I was a late-comer to Dickens. My first was Bleak House, read over Christmas in 2006. Over the intervening years I have read my way through most of his oeuvre, and am now down to rereading, or to reading his less well loved novels, hence Martin Chuzzlewit as my summer reading choice. As much as I love Dickens, his novels can be a challenge. Martin Chuzzlewit is a good example of this; at the end I was glad to have read it, but it was a hard slog at times.
Martin Chuzzlewit centres on three members of the Chuzzlewit family, both young and old Martins and a Jonas. The latter, along with a Chuzzlewit cousin Mr Pecksniff, is one of this novel’s villains. Thematically the book is about selfishness and most of these characters embody this trait in spectacular fashion. Virtue is represented by Pecksniff’s employee, Tom Pinch, a wholesome and kind young man who is naively devoted to Pecksniff at the novel’s beginning. It is a huge relief, and helps to inject some energy into the novel, when three quarters of the way through he finally grows some balls and realises Pecksniff’s true nature. Throughout the book Pecksniff projects such assuredness in his own virtue that few suspect the depths of greed beneath, and much of the novel is taken up with the events that will lead to his exposé.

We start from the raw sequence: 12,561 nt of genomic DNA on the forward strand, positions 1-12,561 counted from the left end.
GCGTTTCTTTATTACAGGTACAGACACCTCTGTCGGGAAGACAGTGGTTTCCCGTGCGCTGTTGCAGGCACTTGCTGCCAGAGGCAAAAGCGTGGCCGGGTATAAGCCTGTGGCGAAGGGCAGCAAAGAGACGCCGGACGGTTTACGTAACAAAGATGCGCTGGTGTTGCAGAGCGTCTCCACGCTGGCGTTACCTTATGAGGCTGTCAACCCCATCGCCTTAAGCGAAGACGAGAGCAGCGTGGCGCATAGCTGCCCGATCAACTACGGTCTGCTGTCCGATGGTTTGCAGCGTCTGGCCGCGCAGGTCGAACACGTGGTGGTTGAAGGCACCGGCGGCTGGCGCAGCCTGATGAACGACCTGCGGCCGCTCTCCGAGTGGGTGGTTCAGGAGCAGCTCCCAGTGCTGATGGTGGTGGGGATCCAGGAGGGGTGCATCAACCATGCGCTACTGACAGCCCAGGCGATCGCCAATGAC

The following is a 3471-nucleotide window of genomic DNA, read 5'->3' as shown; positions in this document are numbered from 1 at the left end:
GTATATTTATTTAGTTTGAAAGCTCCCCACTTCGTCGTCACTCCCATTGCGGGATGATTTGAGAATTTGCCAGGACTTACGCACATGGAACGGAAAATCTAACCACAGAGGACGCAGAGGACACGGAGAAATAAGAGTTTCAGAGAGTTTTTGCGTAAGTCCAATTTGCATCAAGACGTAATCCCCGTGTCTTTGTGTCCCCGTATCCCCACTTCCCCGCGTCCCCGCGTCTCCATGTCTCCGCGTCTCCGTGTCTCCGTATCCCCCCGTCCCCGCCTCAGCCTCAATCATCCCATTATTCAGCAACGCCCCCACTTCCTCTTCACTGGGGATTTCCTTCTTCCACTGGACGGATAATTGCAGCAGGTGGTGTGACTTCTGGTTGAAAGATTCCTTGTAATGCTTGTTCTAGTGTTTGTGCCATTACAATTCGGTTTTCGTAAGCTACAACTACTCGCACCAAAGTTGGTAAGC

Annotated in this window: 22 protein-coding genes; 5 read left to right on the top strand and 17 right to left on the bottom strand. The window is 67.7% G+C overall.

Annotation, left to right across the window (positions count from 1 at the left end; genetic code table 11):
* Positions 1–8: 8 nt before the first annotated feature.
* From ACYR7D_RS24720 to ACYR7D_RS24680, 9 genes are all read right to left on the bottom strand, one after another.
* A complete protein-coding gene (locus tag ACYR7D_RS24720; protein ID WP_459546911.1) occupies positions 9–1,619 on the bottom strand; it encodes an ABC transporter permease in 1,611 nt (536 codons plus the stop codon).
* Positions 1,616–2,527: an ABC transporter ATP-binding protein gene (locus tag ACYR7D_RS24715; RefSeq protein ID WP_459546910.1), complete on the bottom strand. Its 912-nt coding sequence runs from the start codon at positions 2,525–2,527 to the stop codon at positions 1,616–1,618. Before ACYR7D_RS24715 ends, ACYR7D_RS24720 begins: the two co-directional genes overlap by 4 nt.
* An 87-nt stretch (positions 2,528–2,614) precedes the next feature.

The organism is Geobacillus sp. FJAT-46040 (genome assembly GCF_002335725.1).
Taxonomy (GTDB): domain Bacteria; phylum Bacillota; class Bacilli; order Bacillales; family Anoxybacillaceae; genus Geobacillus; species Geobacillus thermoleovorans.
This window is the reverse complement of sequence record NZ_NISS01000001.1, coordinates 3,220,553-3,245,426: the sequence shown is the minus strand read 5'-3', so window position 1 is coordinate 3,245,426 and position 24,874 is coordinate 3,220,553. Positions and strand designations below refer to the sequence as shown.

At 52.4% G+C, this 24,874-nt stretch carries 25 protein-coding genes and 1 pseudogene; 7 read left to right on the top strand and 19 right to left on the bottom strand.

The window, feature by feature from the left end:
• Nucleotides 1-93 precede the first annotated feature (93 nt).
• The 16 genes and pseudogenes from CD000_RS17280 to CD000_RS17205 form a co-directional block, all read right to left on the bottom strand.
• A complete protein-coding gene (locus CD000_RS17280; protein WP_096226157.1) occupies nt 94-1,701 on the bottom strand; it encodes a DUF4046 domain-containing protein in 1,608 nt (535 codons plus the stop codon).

As fantastic as his villains can be, Dickens’s characterisation of women is often deeply troubling. Many of his female heroines are paper-thin, idealistic characters, lacking the idiosyncrasies that bring the rest of his creations to life. This book is a particularly bad example of this. The female heroines Mary Gregory and Ruth Pinch epitomise everything Dickens thought a young woman should be: slim, pretty, modest, demure and interested in little other than the men in their lives and running a household. In other words, not like real woman at all. The introduction of my edition of Martin Chuzzlewit (written by Simon Callow) puts it well, calling it ‘fetishistic’ and ‘dehumanising’. I cannot think of better words myself. Dickens writes some fantastic female characters too, the third villain of this novel Mrs Gamp being a good example of his grotesques. Some of his most famous characters are troubled women: Nancy in Oliver Twist, Lady Dedlock in Bleak House, and of course, Miss Havisham. During the course of this novel Jonas Chuzzlewit marries Pecksniff’s youngest daughter, Mercy. Initially she is a callous, flighty girl, but once married she is subjugated by a brutal husband and is portrayed sympathetically as a woman living in real fear. This contrast between his characterisation of women is symptomatic of his relationships with women in real life; he was cruel in later life to his wife, rejecting her and keeping her from her children, even though he was a social campaigner, writing of the plight of fallen women in his papers, and helping to fund and run homes to look after women in desperate circumstances. I’m looking forward to reading more about this in Claire Tomalin’s Dickens: A Life, one of my Christmas presents (although I think I need a wee break from Dickens first).